What does a progressive metalcore musician do with their down time? For most, the answer is to start another death metal band and continue making and playing their favorite style of music for as long as they can. Band-hopping and side-projects are not a new thing, nor a bad thing, and they aren't going away anytime soon. They don't often hold the kind of interest they should, because they rarely extend beyond being a continuation of the artists' main project. But then there are cases where musicians veer so wildly off the beaten path that we have to stop and contemplate what we've witnessed. Trioscapes is one of those occasions.
Bassist Dan Briggs of Between The Buried And Me steps out of his usual job and into a power trio that shares little context with his main band. Nary a guitar is to be found on “Separate Realities”, which while upsetting to the metal fans who would follow him to this new endeavor, is a fascinating experiment. “Separate Realities” is the answer to a question no one asked; namely, what would technical metal sound like if there were no guitars. This album is the answer, combining technical metal and jazz in a way that underlines an unseen connection between the two styles. Both live on involved and demanding rhythm sections, which Briggs and drummer Matt Lynch deliver with aplomb. The key is saxophonist Walter Fancourt, who uses his instrument to replicate the meandering guitar lines of atonal metal through the filter of post-fusion jazz.
Listening to the album, it's not readily apparent the intertwined nature of the dichotomy, but involved listens will reveal the hidden gems. As sax lines dart in and out, cutting through the music with blasts of melody-deprived screeching (often distorted for maximum effect), it's not hard to turn the sound into a buzz-saw guitar in the mind, rendering the composition not an example of free-form jazz, but the kind of metal the growing technical scene has embraced. Replace the brass with guitars, and the result would not be far off the instrumental madness provided by Blotted Science.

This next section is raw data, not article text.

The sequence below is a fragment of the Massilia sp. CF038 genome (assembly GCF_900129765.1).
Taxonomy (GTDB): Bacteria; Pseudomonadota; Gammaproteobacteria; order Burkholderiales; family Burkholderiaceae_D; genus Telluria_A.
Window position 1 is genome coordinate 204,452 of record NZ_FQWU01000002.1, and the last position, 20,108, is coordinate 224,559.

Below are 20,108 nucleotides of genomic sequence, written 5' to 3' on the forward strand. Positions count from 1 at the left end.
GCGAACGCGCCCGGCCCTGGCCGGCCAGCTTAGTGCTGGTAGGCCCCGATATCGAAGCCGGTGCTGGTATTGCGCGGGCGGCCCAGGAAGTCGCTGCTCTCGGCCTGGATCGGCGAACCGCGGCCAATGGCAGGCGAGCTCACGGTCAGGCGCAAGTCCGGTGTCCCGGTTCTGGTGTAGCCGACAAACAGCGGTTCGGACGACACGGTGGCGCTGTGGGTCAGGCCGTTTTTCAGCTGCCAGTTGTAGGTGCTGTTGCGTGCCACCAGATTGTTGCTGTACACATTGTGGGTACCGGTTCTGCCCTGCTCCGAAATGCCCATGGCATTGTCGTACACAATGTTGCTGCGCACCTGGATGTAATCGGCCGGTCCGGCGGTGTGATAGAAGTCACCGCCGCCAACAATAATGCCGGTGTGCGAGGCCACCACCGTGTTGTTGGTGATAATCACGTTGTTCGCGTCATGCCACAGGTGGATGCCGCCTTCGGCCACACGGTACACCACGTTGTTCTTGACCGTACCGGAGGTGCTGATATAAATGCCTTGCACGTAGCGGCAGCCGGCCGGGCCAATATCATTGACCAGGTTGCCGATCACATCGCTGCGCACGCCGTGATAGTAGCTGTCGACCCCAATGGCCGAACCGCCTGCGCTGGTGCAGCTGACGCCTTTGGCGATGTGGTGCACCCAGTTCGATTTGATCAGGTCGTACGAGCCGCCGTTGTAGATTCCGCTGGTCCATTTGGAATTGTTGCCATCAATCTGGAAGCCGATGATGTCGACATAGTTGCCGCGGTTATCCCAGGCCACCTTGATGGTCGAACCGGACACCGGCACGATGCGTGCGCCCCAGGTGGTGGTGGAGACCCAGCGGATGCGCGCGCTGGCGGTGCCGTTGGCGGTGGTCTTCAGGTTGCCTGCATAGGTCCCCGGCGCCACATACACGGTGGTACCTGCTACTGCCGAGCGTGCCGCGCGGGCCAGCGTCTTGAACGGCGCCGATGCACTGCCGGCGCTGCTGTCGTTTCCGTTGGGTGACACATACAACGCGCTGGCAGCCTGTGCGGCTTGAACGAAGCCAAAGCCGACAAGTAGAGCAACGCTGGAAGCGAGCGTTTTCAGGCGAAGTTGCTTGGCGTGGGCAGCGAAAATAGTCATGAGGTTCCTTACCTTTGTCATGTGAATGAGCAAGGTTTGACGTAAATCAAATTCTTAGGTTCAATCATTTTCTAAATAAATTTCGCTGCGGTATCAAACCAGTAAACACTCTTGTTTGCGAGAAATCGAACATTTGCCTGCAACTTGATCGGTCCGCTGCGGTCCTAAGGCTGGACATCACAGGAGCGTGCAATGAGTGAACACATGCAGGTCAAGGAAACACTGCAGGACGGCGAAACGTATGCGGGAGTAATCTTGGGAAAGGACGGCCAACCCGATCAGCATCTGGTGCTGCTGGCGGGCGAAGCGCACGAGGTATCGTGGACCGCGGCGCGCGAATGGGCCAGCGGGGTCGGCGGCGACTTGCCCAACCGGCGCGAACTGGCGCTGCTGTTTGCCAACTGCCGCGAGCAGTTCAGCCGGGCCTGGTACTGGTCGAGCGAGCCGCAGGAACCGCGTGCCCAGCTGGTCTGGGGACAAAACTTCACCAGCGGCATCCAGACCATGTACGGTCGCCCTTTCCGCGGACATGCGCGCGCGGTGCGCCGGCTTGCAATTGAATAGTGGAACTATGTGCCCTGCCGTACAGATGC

The trouble with this kind of music is that while it is impressive to listen to and figure out the intricacies of what is going on, not much room is left to remember the music once the effort of listening is complete. Though not the fault of the limited instrumentation, the difficulty capturing and expressing melody in such a rhythmic assault provides limited opportunity to hook the listener. The bits of tribal drumming, xylophone, and flute that appear for brief interludes are the moments that most stand out, a shame considering how short their stays are.
There's a common conception of jazz as staid and boring, which ultimately makes “Separate Realities” troublesome to judge. What might work in jazz circles doesn't in the metal world, and I would assume both sides will be disappointed in the result. Trioscapes has tried something different, and while it is a valiant attempt at broadening the horizons, I don't see much that will appeal to the metal fans who are sure to check “Separate Realities” out.